Itraconazole and other azole antifungal medications are essential in the treatment of deep mycoses, but the development of hepatotoxicity may limit their clinical utility. Anecdotally, glutathione precursors (e.g. S-adenosylmethionine) may ameliorate hepatotoxicity induced by itraconazole in dogs. The purpose of this study was to determine the effect of glutathione on itraconazole-induced cytotoxicity in an in vitro cell model. Canine hepatocytes in suspension (1.0 x 105 cells/ml) were treated with combinations of itraconazole (0, 2, 10, 50 μM) and reduced glutathione (0, 10, 100, 1000 μM). Cytotoxicity was determined at 0.5, 3, and 6 hours of incubation using a commercial lactate dehydrogenase assay, which measures leakage of intracellular enzyme from dead cells. Differences in % cytotoxicity were assessed by ANOVA. Without glutathione, % cytotoxicity increased over time at all concentrations of itraconazole (p = 0.0001 – 0.0060). Similarly, % cytotoxicity was increased at higher concentrations of itraconazole compared to lower concentrations at all time points (p = 0.0001 – 0.0078). At 6 hours, glutathione demonstrated a dose-dependent reduction in % cytotoxicity in cells treated with 2 μM itraconazole (p = 0.0333), but this effect was not seen at earlier time points (0.5 and 3 hours) or higher concentrations of the drug (10 and 50 μM). These findings suggest that glutathione may decrease low-dose, itraconazole-induced cytotoxicity in canine hepatocytes. Prospective clinical studies are needed to determine whether glutathione precursors are useful in the treatment or prevention of itraconazole-induced hepatotoxicity in dogs. Additionally, these results establish dose- and time-dependent cytotoxicity of itraconazole in canine hepatocytes in vitro, which may be a useful model for studying the pathogenesis of this adverse drug reaction.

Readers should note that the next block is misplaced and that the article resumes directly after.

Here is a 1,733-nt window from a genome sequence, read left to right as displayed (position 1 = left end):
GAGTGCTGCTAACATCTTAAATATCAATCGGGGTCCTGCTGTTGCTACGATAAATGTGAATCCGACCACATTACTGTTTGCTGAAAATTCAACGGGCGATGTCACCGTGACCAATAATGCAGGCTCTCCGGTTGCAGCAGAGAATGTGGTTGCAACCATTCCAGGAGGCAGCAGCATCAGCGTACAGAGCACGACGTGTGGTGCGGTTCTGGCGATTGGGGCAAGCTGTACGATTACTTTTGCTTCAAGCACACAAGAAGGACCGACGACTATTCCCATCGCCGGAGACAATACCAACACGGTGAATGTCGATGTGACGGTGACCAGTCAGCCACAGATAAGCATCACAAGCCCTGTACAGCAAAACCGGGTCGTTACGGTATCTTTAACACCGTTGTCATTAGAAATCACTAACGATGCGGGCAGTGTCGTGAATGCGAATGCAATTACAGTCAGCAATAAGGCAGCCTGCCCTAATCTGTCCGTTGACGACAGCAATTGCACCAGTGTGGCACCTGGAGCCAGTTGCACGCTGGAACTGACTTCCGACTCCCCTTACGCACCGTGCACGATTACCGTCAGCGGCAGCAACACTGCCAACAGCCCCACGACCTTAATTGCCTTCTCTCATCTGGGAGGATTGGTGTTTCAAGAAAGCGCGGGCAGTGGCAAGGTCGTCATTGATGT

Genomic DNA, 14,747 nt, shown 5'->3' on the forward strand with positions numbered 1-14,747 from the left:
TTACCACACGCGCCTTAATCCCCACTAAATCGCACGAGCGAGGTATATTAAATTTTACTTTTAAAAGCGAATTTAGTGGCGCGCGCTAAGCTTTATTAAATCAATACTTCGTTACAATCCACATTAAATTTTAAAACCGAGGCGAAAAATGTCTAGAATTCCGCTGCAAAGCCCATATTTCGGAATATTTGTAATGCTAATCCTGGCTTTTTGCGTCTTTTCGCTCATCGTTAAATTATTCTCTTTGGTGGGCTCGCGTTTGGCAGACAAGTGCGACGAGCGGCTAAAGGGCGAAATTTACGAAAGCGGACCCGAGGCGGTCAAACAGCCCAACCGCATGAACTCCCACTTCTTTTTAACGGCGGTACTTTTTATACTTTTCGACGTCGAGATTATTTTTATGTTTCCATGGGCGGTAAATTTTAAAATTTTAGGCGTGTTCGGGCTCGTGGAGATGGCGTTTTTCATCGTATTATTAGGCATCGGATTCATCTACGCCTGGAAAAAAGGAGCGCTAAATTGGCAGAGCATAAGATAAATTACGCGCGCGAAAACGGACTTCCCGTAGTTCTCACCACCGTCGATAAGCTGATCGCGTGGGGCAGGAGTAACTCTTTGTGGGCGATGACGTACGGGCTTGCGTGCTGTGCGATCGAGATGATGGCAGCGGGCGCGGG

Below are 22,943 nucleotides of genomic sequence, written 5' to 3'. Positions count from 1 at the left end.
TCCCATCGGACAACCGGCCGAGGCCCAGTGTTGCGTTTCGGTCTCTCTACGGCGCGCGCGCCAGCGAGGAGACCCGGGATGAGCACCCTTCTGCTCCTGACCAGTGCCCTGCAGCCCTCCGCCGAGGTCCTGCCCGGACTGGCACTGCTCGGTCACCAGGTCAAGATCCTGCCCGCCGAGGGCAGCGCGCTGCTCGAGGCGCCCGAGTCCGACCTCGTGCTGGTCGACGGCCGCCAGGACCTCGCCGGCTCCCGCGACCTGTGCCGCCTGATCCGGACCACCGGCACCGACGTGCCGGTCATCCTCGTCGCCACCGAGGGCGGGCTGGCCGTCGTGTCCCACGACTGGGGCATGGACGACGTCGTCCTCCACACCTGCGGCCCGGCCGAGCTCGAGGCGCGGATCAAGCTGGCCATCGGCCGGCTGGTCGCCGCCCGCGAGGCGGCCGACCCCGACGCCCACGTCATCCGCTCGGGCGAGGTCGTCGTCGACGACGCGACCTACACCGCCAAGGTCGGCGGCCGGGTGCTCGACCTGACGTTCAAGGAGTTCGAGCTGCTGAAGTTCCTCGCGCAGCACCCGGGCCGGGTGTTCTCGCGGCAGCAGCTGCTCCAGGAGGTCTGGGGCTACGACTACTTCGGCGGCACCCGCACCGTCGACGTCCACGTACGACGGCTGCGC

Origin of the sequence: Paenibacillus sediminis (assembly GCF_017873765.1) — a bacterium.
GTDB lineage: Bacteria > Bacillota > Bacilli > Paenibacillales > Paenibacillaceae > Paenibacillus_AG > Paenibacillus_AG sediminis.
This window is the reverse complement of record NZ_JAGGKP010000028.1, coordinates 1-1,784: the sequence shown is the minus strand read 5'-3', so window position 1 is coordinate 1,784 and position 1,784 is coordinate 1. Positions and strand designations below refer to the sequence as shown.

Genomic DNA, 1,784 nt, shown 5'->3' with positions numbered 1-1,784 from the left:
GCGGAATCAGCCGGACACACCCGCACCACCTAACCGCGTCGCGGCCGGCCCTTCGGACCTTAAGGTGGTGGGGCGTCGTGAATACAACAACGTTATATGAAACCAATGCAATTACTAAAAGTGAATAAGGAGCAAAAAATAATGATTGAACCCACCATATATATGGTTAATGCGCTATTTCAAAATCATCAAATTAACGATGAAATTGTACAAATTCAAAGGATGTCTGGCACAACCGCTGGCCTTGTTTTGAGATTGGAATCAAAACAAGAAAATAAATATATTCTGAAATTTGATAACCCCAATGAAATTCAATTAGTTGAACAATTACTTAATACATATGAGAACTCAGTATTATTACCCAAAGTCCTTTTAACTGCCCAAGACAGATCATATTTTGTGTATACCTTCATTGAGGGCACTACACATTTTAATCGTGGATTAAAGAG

Assistant Professor, Small Animal Internal Medicine
Department of Veterinary Clinical Sciences, College of Veterinary Medicine, University of Illinois
Dr. Reinhart received her veterinary degree from the University of Illinois in 2010. Following a rotating internship at Cornell University, she completed her residency training in small animal internal medicine at Kansas State University and was board certified in 2014. Dr. Reinhart then moved to the University of Wisconsin where she entered a Ph.D. program in comparative biomedical sciences with a specific focus on sulfonamide hypersensitivity reactions and was granted the degree in 2017. While at UW, she also completed a residency in veterinary clinical pharmacology and served as a clinical instructor in small animal internal medicine. Dr. Reinhart recently joined the veterinary faculty at the University of Illinois as an Assistant Professor. Her current research interests include pharmacogenetics, drug metabolism, adverse drug reactions, and endocrinology.
Friday, June 15
10:30 AM – 10:45 AM
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